I have only read the introduction so far, but it has captured my imagination and revived some of my long lost hope about peacemaking.

Ken Sande says that since he became a full-time Christian conciliator in 1982 he has seen these peacemaking principles used to stop divorces, restore friendships, reunite churches, settle lawsuits, and even bring peace between warring tribes in Africa and Asia.

I’m looking forward to seeing what can bring about those kinds of reconciliations and peace.

He also says to learn more about Peacemaker Ministries’ resources, training, or services visit http://www.Peacemaker.net.

I feel like I am standing at a door to a whole new way of life, perhaps even a deeper sense of purpose.

Don’t you love those moments in life?

My discovering the wonders of blogging last year at seventy-five is continuing to open new worlds to explore at seventy-six.

Thank yous to: our nephew David who gave me my first computer seventeen years ago, our son Thomas who is our computer tech, Tracy who introduced me to blogging last year, and the bloggers around the world that keep me inspired, particularly Kozo and the group, B4Peace.

They have all taught me that it’s never too late to learn new, exciting, and life changing things.

Conflict Resolution: Just Cutting People Out of Your Life Is Conflict, Not Peace

A women’s group at my church, known as The Doves, is having a Scripture based class on Conflict Resolution. Several people have stopped coming to our church because someone hurt their feelings, sometimes even just because someone seemed to ignore them. But when I invited them to the class, they said they didn’t have any conflicts to resolve.

In the past avoidance was one of my favorite ways of escaping conflict. I have shared before about getting my feelings hurt, then just cutting people out of my life, and even letting them die before ever resolving or reconciling. These people didn’t even know they had hurt me, because it was unintentional. With age I have gained a new perspective on many things, and I deeply regret abandoning these friends.

During the first gathering of the new class, a lot of unresolved hurt came out, even with each other in the class. But almost no one spoke in anger or in judgment. We simply admitted our feelings of hurt and listened when people explained a situation from another viewpoint or when someone pointed out the good in the offending person.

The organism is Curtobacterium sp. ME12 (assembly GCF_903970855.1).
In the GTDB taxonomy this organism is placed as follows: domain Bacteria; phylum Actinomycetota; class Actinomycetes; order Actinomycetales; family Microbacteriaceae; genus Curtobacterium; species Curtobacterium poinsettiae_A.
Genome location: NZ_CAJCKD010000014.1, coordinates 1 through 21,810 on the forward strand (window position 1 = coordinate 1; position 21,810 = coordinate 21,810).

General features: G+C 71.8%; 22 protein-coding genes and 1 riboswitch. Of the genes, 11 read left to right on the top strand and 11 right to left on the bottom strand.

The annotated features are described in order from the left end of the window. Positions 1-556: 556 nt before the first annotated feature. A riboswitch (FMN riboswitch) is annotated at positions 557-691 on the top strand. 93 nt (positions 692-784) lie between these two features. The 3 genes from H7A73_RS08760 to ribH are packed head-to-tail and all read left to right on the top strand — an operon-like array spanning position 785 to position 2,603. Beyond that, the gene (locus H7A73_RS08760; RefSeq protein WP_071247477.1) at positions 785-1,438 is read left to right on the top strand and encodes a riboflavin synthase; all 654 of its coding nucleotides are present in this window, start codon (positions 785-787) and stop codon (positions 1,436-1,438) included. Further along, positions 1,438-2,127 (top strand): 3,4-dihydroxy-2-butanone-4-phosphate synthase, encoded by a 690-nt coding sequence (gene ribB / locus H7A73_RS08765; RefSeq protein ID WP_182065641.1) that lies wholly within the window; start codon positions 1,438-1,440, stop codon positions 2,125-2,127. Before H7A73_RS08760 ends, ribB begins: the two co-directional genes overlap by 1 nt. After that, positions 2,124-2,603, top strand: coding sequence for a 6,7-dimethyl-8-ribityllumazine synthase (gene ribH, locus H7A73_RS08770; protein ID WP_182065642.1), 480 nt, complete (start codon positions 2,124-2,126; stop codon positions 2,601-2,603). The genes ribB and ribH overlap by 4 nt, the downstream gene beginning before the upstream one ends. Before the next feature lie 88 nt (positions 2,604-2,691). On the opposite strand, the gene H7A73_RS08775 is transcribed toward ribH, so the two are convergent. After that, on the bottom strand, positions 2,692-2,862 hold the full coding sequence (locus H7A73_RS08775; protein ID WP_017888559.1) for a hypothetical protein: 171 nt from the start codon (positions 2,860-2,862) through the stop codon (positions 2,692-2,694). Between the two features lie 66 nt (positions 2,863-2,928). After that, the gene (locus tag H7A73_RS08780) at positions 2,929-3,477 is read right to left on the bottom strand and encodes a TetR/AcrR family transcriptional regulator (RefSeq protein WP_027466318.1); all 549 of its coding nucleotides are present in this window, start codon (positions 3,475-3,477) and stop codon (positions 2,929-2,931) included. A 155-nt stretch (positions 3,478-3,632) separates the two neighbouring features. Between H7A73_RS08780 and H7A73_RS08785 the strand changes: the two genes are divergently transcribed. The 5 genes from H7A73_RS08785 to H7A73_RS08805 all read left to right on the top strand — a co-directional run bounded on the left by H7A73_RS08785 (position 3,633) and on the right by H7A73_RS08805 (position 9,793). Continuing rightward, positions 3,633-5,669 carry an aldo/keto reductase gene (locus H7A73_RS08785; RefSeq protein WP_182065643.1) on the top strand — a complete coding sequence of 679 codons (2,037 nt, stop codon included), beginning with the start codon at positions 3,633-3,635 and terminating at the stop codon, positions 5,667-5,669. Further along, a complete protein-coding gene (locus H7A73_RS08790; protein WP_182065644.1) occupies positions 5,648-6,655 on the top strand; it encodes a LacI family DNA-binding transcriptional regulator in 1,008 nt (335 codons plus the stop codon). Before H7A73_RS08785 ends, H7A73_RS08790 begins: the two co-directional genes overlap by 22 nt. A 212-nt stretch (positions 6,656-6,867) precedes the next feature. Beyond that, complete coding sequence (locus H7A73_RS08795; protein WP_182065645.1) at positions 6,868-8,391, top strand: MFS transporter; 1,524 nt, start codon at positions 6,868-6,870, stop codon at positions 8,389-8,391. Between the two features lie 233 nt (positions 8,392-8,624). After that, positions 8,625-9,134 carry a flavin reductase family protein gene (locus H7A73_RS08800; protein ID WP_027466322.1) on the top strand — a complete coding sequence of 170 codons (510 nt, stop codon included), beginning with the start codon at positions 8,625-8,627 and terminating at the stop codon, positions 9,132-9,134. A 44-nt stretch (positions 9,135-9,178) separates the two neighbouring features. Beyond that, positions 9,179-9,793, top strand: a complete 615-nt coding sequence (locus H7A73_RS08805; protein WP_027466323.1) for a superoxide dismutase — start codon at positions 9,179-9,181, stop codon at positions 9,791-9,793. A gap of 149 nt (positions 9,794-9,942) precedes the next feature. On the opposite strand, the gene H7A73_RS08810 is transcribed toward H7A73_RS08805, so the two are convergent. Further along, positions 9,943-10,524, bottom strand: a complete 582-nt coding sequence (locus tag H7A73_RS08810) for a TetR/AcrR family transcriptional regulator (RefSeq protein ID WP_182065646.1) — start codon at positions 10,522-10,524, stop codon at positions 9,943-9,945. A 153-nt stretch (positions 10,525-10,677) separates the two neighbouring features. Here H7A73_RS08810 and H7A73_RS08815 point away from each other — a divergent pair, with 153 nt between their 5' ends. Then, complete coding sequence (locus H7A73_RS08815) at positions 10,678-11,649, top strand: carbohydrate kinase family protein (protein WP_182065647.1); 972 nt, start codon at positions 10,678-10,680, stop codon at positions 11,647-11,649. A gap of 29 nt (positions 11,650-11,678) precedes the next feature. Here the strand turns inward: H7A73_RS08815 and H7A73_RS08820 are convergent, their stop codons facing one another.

No one is perfect and we all bump into each other. Most times when we get seriously offended, it is because the other person has unwittingly blundered into an area where we feel particularly vulnerable.
Some people deal with the world mostly through logic and fact. And often are unaware of their own or others’ feelings. Since truth is their highest value, they do not automatically understand the effect it might have on another person’s feelings.

On the other hand, many of us simply see the world through our feeling values and respond to it straight from our feelings. Often, we have great difficulty working through them to logic.
For those whose values are truth, fact, and logic, even ordinary everyday conversations with feeling types are like exploring a minefield without a map.

Learning either how to say the truth tactfully, or when it might be more diplomatic to not say anything, is a serious challenge for them.

For those of us who live in our feelings, it helps to become aware of areas of insecurity and try to become free of them, and failing that, to learn to risk telling others how what they said made us feel. At least in a long term relationship, this will give the truth and logic partners a map of the minefield!

I have a friend who told me that when she was about six or seven, there was a rich little girl who came to their Sunday School in fancy clothes and white Mary Jane shoes. My friend was jealous of the little girl and took advantage of every chance she got, to scuff the bottom of her shoe across the pure white top of her Mary Jane shoes.

Sometimes, we really consciously mean to hurt others, but most of the time it is either inadvertent or an unconscious response.

I discovered late in life that I quite often scuff people’s Mary Janes in more subtle and less conscious ways, but it still leaves people feeling diminished. Most times before the last decade or so, I was not conscious of it, and sometimes the victims didn’t even know exactly what made them feel scuffed.

For conflict resolution to become an effective tool, it first takes commitment on everyone’s part and a willingness to become self-aware, even uncomfortably so.

Our group cares about each other and most of us have learned to love even the people we don’t always like. But still it’s a scary venture into our dark sides.

Prayer and knowing we are loved unconditionally, at least by God, will hopefully give us the grace to learn to use this tool for peace. All prayer for grace for us is greatly appreciated.